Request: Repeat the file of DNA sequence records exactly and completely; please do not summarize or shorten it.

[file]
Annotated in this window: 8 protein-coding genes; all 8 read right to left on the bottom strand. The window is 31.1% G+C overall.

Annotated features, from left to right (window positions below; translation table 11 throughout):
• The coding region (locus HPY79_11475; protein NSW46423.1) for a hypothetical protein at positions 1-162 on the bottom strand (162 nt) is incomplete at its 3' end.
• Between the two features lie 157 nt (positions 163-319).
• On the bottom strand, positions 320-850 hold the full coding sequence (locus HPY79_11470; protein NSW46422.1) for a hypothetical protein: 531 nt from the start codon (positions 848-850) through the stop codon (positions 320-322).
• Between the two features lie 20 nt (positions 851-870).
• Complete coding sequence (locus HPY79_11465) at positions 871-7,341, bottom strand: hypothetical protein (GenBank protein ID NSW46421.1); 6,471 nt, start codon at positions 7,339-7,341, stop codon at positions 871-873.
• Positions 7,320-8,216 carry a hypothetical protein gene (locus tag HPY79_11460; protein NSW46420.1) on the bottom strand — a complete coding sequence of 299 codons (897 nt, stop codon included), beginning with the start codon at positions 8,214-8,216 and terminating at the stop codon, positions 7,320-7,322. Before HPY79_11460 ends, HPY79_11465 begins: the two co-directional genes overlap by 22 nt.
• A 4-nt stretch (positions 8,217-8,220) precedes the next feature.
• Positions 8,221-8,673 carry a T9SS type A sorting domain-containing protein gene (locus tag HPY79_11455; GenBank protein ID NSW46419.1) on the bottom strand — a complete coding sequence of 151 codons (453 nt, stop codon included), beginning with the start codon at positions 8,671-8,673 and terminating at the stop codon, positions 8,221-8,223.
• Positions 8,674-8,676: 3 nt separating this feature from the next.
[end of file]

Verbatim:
Annotated in this window: 8 protein-coding genes; all 8 read right to left on the bottom strand. The window is 31.1% G+C overall.

Annotated features, from left to right (window positions below; translation table 11 throughout):
• The coding region (locus HPY79_11475; protein NSW46423.1) for a hypothetical protein at positions 1-162 on the bottom strand (162 nt) is incomplete at its 3' end.
• Between the two features lie 157 nt (positions 163-319).
• On the bottom strand, positions 320-850 hold the full coding sequence (locus HPY79_11470; protein NSW46422.1) for a hypothetical protein: 531 nt from the start codon (positions 848-850) through the stop codon (positions 320-322).
• Between the two features lie 20 nt (positions 851-870).
• Complete coding sequence (locus HPY79_11465) at positions 871-7,341, bottom strand: hypothetical protein (GenBank protein ID NSW46421.1); 6,471 nt, start codon at positions 7,339-7,341, stop codon at positions 871-873.
• Positions 7,320-8,216 carry a hypothetical protein gene (locus tag HPY79_11460; protein NSW46420.1) on the bottom strand — a complete coding sequence of 299 codons (897 nt, stop codon included), beginning with the start codon at positions 8,214-8,216 and terminating at the stop codon, positions 7,320-7,322. Before HPY79_11460 ends, HPY79_11465 begins: the two co-directional genes overlap by 22 nt.
• A 4-nt stretch (positions 8,217-8,220) precedes the next feature.
• Positions 8,221-8,673 carry a T9SS type A sorting domain-containing protein gene (locus tag HPY79_11455; GenBank protein ID NSW46419.1) on the bottom strand — a complete coding sequence of 151 codons (453 nt, stop codon included), beginning with the start codon at positions 8,671-8,673 and terminating at the stop codon, positions 8,221-8,223.
• Positions 8,674-8,676: 3 nt separating this feature from the next.